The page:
My father was an old man, he worked so hard and long
He asked me to believe that he had all that he could want
Holding up his hands he said, ‘These hands have bled for you
Lord knows you’ve been worth it, too’

He smiled at me sadly as I walked out of his door
I told him once again, just like time and time before
I know that you’re contented but before my life is done
I am gonna be someone’

I set out on my own to find the life I planned for me
I was longing for a high and lonely destiny
Spending all my days on the debt of my tomorrows
Looking for some love but I found none, ’cause I was gonna be someone

It took me years of pain to find what he already knew
Contentment doesn’t come from what you say or what you do
Peace just like a river comes by resting in the sun
And I don’t have to be someone

I set out on my own to find the life I planned for me
I was longing for a high and lonely destiny
Spending all my days on the debt of my tomorrows
Living comes from resting in the sun and I don’t have to be someone

Peace just like a river comes by resting in the sun
And I don’t have to be someone

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Duggars, family, history, lessons learned

Embracing my “unpopularity”… and a Duggar named “True”…

Hello to everyone. I am now back in Germany, ready to plunge back into my pseudo occupation of writing. Bill and I got home from our vacation yesterday afternoon. We were confronted by piles of dirty laundry in our luggage and high grass in the backyard. It must have rained a lot while we were out of town. I had to turn on the lawn mowing robot three times and use the weed whacker to get the backyard back to a reasonable state. I still need to let the mower run again, but it’s raining today. It’s kind of satisfying to see the grass cut. I wish all chores were like that.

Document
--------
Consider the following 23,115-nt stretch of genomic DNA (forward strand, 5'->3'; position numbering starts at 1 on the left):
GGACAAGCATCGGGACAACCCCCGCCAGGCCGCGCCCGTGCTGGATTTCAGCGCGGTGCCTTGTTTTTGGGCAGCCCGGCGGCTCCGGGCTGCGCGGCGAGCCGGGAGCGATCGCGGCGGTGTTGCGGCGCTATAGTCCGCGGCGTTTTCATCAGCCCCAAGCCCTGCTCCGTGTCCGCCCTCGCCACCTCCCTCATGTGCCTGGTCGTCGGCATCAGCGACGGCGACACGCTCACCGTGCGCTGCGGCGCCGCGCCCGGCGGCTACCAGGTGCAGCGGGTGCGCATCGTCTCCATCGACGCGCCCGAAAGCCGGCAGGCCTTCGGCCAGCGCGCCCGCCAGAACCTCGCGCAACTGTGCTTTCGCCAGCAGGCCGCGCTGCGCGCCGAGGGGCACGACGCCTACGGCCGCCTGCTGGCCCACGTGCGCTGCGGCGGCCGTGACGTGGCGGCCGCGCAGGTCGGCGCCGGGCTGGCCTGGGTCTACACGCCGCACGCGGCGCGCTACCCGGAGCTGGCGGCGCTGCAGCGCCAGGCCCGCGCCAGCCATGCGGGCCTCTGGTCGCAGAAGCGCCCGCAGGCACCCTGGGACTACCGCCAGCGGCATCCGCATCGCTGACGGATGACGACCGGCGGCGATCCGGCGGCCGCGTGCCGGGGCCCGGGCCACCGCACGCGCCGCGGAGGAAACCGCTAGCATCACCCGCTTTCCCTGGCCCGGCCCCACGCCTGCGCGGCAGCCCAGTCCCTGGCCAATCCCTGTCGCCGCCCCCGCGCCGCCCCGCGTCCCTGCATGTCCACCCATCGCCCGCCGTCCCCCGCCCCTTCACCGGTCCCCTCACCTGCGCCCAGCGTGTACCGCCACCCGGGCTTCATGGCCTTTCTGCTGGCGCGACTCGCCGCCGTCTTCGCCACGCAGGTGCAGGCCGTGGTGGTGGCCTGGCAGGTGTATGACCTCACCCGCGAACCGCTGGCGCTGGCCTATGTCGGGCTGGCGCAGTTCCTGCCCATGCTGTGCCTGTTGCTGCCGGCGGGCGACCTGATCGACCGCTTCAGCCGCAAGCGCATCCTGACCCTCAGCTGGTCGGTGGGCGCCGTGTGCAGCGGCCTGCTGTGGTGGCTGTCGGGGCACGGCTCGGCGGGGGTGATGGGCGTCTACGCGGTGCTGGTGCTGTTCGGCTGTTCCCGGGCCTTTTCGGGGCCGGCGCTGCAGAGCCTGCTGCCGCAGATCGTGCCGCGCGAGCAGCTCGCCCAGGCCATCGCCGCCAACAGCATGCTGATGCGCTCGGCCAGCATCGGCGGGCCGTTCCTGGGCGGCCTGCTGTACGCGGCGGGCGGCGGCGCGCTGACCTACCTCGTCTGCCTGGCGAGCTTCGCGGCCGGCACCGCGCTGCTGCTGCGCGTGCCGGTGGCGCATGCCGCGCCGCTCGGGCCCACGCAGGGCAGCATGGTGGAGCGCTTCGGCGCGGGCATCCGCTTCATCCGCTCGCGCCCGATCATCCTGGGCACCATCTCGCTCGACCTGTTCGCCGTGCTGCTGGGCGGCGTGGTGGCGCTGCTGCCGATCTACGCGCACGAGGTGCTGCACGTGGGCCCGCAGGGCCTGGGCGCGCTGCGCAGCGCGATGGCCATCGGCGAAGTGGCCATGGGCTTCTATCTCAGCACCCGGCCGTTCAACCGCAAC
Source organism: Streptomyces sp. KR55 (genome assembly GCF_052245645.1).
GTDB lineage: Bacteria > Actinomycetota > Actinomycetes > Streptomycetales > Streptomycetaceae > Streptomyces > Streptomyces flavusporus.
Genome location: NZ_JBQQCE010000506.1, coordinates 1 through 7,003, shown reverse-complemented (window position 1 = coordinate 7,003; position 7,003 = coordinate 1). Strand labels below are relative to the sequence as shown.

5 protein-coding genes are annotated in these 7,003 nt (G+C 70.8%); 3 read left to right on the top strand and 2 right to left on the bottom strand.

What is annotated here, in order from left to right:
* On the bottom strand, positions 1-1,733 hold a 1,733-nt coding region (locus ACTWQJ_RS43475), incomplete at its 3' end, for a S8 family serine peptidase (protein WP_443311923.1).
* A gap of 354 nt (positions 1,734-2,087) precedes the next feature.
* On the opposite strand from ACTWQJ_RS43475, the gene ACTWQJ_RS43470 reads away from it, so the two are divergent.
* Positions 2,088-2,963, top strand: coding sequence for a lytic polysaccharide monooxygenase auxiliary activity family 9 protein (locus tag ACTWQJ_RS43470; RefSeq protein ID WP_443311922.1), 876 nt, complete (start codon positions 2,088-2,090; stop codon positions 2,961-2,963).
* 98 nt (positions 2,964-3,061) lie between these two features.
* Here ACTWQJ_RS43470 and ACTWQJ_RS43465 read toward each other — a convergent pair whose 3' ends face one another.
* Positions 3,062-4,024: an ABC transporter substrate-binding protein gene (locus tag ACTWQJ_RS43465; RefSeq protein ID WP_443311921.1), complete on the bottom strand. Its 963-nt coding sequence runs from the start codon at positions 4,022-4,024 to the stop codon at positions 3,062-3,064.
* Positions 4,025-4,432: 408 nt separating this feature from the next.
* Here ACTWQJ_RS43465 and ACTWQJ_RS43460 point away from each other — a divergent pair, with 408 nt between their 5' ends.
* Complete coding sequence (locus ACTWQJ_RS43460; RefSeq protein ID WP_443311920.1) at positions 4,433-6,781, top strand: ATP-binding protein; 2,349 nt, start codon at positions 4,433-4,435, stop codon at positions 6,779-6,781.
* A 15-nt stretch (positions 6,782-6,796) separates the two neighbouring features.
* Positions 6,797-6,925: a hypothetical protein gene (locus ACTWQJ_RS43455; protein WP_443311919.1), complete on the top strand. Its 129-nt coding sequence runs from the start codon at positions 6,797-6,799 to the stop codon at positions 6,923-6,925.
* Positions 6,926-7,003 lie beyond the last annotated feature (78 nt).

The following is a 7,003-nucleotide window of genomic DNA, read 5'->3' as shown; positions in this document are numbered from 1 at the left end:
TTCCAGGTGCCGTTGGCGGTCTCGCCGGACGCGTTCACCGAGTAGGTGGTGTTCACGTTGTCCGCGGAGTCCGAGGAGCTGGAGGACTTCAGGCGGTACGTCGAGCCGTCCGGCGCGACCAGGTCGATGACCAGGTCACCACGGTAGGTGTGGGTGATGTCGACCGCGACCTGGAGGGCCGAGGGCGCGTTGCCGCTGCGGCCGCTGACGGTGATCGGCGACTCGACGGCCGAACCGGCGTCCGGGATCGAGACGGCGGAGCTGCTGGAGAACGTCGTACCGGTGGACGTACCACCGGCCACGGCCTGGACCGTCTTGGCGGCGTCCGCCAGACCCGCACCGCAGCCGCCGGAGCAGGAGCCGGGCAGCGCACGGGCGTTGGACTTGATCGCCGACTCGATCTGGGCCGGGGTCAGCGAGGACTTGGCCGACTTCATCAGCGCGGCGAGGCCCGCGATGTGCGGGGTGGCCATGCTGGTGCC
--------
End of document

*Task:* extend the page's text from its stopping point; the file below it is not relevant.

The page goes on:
After I write this post, I will move to my travel blog and write about our latest travel adventures in Italy, Switzerland, and Liechtenstein. My travel blog used to be somewhat popular, but it’s not so much anymore. After this latest trip, I realize that maybe not being popular is a good thing. There was a time when I cared more about getting people to read my stuff. Now, I think it might be better that I stay anonymous. It’s easier to be honest when I’m less “popular”.

This morning, I was looking at my Facebook memories. I found a post from 2014 that I wrote one night when I was feeling despondent and alone. We were living in Texas at the time, and Bill was visiting his dad in Tennessee. I had stayed home from that trip for a number of reasons. First and foremost, I stayed in Texas because we lived in a rental with a pool, and a pipe had busted. I had to be there to turn the water off when the automatic pool system came on. At the time, Texas was in the middle of a terrible drought, so we couldn’t waste the water. As far as I know, Texas is still in a drought situation today. But there were other reasons why I stayed home.